The Jablons' lab research has advanced dramatically over the past several years. The group were among the first to demonstrate that aberrant Wnt signaling appeared to cause lung cancer and mesothelioma through overexpression of Dishevelled (Dvl) proteins. The group also discovered the critical survival role of Wnt protein ligands as a survival mechanism. The group employed a monoclonal antibody to target both the Wnt-1 and Wnt-2 gene and found it induced apoptosis in cancer cells.
The group showed that aberrant Wnt signaling may be the result of hypermethylation in the promoter regions of the WIF-1 gene, a naturally occurring Wnt signaling antagonist and that its functional restoration by recombinant WIF-1proteins induced cancer cell-specific apoptosis in malignant cells. These studies have led to the development of novel targeted molecular therapies in pre-clinical models, translational research that we are confident will have lead to the successful treatment of lung cancer and mesothelioma patients.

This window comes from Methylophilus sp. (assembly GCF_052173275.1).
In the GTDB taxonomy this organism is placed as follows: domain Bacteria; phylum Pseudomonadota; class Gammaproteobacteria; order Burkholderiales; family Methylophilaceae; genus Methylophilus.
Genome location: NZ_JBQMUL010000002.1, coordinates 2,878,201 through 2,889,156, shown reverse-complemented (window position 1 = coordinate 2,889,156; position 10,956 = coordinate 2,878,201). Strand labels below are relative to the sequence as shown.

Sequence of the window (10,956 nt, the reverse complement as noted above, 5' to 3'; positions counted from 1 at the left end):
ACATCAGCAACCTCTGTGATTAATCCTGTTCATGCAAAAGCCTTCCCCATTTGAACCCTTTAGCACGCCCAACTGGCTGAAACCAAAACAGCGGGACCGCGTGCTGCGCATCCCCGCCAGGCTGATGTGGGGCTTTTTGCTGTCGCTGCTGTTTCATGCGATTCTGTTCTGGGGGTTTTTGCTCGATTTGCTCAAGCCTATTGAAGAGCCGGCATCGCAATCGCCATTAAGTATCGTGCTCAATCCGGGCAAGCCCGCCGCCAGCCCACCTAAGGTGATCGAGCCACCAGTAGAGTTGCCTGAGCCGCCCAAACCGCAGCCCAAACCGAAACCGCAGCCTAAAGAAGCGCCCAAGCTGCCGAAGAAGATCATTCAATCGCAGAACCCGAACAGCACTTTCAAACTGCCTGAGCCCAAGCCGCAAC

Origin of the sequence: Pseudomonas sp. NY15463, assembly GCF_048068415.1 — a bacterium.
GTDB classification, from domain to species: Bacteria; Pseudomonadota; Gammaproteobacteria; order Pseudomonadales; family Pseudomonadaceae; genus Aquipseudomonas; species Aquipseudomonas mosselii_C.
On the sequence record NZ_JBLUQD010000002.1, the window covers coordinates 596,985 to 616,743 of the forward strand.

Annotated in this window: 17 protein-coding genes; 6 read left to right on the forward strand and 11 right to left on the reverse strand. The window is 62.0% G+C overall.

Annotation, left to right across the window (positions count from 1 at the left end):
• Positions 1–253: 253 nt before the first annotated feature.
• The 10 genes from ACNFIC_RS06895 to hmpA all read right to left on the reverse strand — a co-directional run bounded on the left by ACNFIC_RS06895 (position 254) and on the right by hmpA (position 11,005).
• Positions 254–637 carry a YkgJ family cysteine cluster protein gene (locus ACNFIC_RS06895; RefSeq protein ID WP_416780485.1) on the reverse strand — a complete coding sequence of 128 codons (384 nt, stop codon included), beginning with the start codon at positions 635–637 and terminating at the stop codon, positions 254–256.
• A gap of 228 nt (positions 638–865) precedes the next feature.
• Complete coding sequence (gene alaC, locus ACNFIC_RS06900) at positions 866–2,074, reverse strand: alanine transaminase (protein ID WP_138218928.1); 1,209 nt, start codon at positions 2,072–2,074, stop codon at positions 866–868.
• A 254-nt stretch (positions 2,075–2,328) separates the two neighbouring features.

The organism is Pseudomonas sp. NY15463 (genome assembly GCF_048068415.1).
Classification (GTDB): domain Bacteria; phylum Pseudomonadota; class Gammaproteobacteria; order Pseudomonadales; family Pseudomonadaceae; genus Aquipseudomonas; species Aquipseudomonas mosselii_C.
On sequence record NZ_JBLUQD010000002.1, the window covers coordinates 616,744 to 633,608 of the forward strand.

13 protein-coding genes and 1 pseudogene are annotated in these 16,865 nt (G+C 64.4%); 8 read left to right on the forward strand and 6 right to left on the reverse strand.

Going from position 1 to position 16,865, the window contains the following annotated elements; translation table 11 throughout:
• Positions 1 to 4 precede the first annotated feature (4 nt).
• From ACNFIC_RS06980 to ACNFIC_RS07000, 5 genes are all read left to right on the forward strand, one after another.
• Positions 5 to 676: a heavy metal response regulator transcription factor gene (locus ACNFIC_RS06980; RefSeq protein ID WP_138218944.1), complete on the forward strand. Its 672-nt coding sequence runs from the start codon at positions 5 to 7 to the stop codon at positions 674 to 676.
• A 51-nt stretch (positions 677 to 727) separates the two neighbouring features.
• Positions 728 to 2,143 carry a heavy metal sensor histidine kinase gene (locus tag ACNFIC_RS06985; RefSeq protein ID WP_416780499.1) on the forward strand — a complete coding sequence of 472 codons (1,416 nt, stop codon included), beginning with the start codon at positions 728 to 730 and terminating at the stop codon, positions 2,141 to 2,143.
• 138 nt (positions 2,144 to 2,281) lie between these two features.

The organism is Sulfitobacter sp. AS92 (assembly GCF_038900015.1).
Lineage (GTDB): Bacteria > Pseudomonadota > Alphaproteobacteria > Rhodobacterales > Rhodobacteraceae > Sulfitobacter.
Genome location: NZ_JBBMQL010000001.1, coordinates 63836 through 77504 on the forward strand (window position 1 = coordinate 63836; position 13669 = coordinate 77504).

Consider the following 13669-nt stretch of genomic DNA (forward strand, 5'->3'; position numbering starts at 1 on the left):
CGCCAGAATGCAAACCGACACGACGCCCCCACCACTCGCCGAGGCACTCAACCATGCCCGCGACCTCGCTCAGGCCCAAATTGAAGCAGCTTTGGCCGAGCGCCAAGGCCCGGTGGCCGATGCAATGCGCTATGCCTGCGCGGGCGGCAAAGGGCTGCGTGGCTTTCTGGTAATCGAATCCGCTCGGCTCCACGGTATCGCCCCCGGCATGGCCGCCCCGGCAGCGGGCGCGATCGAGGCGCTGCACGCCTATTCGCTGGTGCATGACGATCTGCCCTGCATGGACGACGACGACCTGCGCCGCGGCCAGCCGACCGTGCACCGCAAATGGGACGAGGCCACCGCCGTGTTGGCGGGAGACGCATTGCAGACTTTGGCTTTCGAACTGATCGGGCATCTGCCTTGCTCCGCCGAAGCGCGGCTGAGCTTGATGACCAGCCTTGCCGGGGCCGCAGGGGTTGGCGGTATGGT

Photo by Marco Sanchez, UCSF DM Photography
Dr. Xu has closely collaborated with Dr. Jablons' and his other colleagues in the Thoracic Oncology Laboratory, Dr. Liang You and Dr. Biao He, on numerous peer-reviewed articles, and intramural and extramural grant applications, a number of which have been funded. During 1999-2001, an NIH R21 grant helped supported Dr. Xu's development of full-length cDNA cloning technology. Just this year, the lab was awarded a prestigious NIH R01 grant on which Dr. Xu serve as co-PI entitled, The Wnt Pathway in Malignant Mesothelioma. The Jablons' lab successful pursuit of this grant, to run from 2005-2009, was a major breakthrough for thelab, and an accomplishment that will greatly facilitate the understanding of the molecular mechanisms underlying mesothelioma and lung cancer and provide data for development of therapies for these challenging diseases.